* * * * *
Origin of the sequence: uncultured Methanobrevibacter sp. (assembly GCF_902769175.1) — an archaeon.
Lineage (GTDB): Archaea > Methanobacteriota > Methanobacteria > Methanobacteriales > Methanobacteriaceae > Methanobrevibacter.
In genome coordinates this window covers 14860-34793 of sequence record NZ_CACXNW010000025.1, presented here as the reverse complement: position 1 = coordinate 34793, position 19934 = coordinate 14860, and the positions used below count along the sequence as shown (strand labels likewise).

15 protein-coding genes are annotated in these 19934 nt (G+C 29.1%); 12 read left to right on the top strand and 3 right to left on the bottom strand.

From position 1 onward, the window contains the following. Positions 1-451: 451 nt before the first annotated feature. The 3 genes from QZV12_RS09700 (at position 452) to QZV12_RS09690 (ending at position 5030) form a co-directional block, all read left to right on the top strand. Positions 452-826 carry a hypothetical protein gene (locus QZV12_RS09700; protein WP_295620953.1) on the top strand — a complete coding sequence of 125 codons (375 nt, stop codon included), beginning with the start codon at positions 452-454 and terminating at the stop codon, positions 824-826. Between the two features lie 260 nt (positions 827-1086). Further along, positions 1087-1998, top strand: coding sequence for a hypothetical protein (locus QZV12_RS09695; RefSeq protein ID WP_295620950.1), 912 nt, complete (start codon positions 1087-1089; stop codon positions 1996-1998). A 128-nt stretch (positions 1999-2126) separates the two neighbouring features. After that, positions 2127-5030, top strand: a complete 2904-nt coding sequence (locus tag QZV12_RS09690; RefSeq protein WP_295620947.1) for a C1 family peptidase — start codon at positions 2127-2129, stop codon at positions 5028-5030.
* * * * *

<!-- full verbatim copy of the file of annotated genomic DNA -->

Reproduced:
Origin of the sequence: uncultured Methanobrevibacter sp. (assembly GCF_902769175.1) — an archaeon.
Lineage (GTDB): Archaea > Methanobacteriota > Methanobacteria > Methanobacteriales > Methanobacteriaceae > Methanobrevibacter.
In genome coordinates this window covers 14860-34793 of sequence record NZ_CACXNW010000025.1, presented here as the reverse complement: position 1 = coordinate 34793, position 19934 = coordinate 14860, and the positions used below count along the sequence as shown (strand labels likewise).

15 protein-coding genes are annotated in these 19934 nt (G+C 29.1%); 12 read left to right on the top strand and 3 right to left on the bottom strand.

From position 1 onward, the window contains the following. Positions 1-451: 451 nt before the first annotated feature. The 3 genes from QZV12_RS09700 (at position 452) to QZV12_RS09690 (ending at position 5030) form a co-directional block, all read left to right on the top strand. Positions 452-826 carry a hypothetical protein gene (locus QZV12_RS09700; protein WP_295620953.1) on the top strand — a complete coding sequence of 125 codons (375 nt, stop codon included), beginning with the start codon at positions 452-454 and terminating at the stop codon, positions 824-826. Between the two features lie 260 nt (positions 827-1086). Further along, positions 1087-1998, top strand: coding sequence for a hypothetical protein (locus QZV12_RS09695; RefSeq protein ID WP_295620950.1), 912 nt, complete (start codon positions 1087-1089; stop codon positions 1996-1998). A 128-nt stretch (positions 1999-2126) separates the two neighbouring features. After that, positions 2127-5030, top strand: a complete 2904-nt coding sequence (locus tag QZV12_RS09690; RefSeq protein WP_295620947.1) for a C1 family peptidase — start codon at positions 2127-2129, stop codon at positions 5028-5030.